Kelman: The Mayflower revisited

Anybody remember the Mayflower Compact?

In early 1997, governmentwide acquisition contracts (GWACs), an idea Transportation Department officials conceived, began to take off, and technology services were being added to the General Services Administration's schedule contracts. Multiple-award task order contracts, authorized by the Federal Acquisition Streamlining Act of 1994, had made it possible for agency officials to choose quality vendors for even a modest job in a fraction of the nine to 18 months it had previously taken them.

All of this was good. But even in early 1997, as I was nearing the end of my tenure as administrator of the Office of Management and Budget's Office of Federal Procurement Policy, it was clear that a fly was potentially in the ointment.

A system of free market competition among various GWACs and the GSA services schedules is a great idea, but background rules need to be established and enforced to limit what vendors may legitimately do when competing.

When these new vehicles took off, I was concerned that government contractors, in pursuit of advantage over competitors, might allow customers to ignore the simple rules established for streamlined competition for orders and accept business from those seeking sole-source buys.

In my last few months before accepting a job at Harvard University, I repeatedly urged GWAC/GSA managers to establish a Mayflower Compact. The name alluded to the agreement the Pilgrims had set up among themselves to enforce laws in their new, governmentless land.

My idea was that this world of new vehicles was like the new world to which the colonists had come, and managers of these vehicles needed to agree among themselves to enforce constraints that established the context in which they competed against one another. However, with GWACs/GSA flush with revenues, the Mayflower Compact was never broadly adopted.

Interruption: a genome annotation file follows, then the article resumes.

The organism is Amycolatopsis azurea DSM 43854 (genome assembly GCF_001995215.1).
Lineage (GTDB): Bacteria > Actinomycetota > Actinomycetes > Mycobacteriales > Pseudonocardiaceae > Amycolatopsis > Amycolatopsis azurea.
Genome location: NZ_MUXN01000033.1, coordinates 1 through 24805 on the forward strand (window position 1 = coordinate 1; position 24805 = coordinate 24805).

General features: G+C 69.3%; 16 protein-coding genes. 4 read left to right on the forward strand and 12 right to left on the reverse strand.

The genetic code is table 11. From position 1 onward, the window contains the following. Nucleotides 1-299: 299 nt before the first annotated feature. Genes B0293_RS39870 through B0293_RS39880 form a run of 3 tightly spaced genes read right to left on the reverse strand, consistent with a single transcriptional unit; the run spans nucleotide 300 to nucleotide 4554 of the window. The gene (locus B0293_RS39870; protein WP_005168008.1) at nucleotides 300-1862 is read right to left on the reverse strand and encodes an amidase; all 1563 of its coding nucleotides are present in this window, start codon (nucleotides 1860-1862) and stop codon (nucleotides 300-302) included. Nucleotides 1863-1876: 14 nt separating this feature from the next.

I bring up this history because it's become eerily relevant to the present. Without effective constraints, the vehicles have been subject to chronic problems. In an increasingly politicized environment, Acquisition Solutions Inc.'s recent report on poor contracting methods at the Federal Technology Service, followed by reports of out-of-scope orders for prisoner interrogators in Iraq using information technology contracts, has led senators to introduce provisions that would, at least for the Defense Department, end agencies' ability to use GWACs altogether.

The lessons of the Mayflower Compact remain as relevant now as then. GWACs and the GSA schedules are, when used properly, enormous boons for program officials using the procurement system. But if those responsible for such vehicles don't urgently take long-overdue steps to enforce common-sense constraints, the ability of those vehicles to help government officials realize their goals could disappear.

Kelman is a professor of public management at Harvard University's Kennedy School and former administrator of the Office of Federal Procurement Policy. He can be reached at steve_kelman@harvard.edu.

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